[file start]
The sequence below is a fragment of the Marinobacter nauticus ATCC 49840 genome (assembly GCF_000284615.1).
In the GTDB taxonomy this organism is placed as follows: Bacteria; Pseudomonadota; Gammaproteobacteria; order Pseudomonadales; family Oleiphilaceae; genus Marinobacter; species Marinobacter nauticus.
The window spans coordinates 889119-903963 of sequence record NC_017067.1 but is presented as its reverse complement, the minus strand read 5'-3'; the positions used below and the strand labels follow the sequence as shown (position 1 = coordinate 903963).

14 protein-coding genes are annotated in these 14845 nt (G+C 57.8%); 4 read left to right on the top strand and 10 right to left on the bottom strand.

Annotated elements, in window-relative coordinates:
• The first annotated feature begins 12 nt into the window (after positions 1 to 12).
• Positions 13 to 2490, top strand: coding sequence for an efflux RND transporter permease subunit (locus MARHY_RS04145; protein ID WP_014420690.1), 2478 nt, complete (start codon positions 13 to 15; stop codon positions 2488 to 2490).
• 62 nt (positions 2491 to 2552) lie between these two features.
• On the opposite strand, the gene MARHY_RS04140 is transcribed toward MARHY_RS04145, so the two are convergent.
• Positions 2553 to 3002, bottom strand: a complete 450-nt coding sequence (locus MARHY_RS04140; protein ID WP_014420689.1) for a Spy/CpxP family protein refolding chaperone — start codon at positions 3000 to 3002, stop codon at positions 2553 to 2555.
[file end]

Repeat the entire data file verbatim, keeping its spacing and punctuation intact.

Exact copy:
The sequence below is a fragment of the Marinobacter nauticus ATCC 49840 genome (assembly GCF_000284615.1).
In the GTDB taxonomy this organism is placed as follows: Bacteria; Pseudomonadota; Gammaproteobacteria; order Pseudomonadales; family Oleiphilaceae; genus Marinobacter; species Marinobacter nauticus.
The window spans coordinates 889119-903963 of sequence record NC_017067.1 but is presented as its reverse complement, the minus strand read 5'-3'; the positions used below and the strand labels follow the sequence as shown (position 1 = coordinate 903963).

14 protein-coding genes are annotated in these 14845 nt (G+C 57.8%); 4 read left to right on the top strand and 10 right to left on the bottom strand.

Annotated elements, in window-relative coordinates:
• The first annotated feature begins 12 nt into the window (after positions 1 to 12).
• Positions 13 to 2490, top strand: coding sequence for an efflux RND transporter permease subunit (locus MARHY_RS04145; protein ID WP_014420690.1), 2478 nt, complete (start codon positions 13 to 15; stop codon positions 2488 to 2490).
• 62 nt (positions 2491 to 2552) lie between these two features.
• On the opposite strand, the gene MARHY_RS04140 is transcribed toward MARHY_RS04145, so the two are convergent.
• Positions 2553 to 3002, bottom strand: a complete 450-nt coding sequence (locus MARHY_RS04140; protein ID WP_014420689.1) for a Spy/CpxP family protein refolding chaperone — start codon at positions 3000 to 3002, stop codon at positions 2553 to 2555.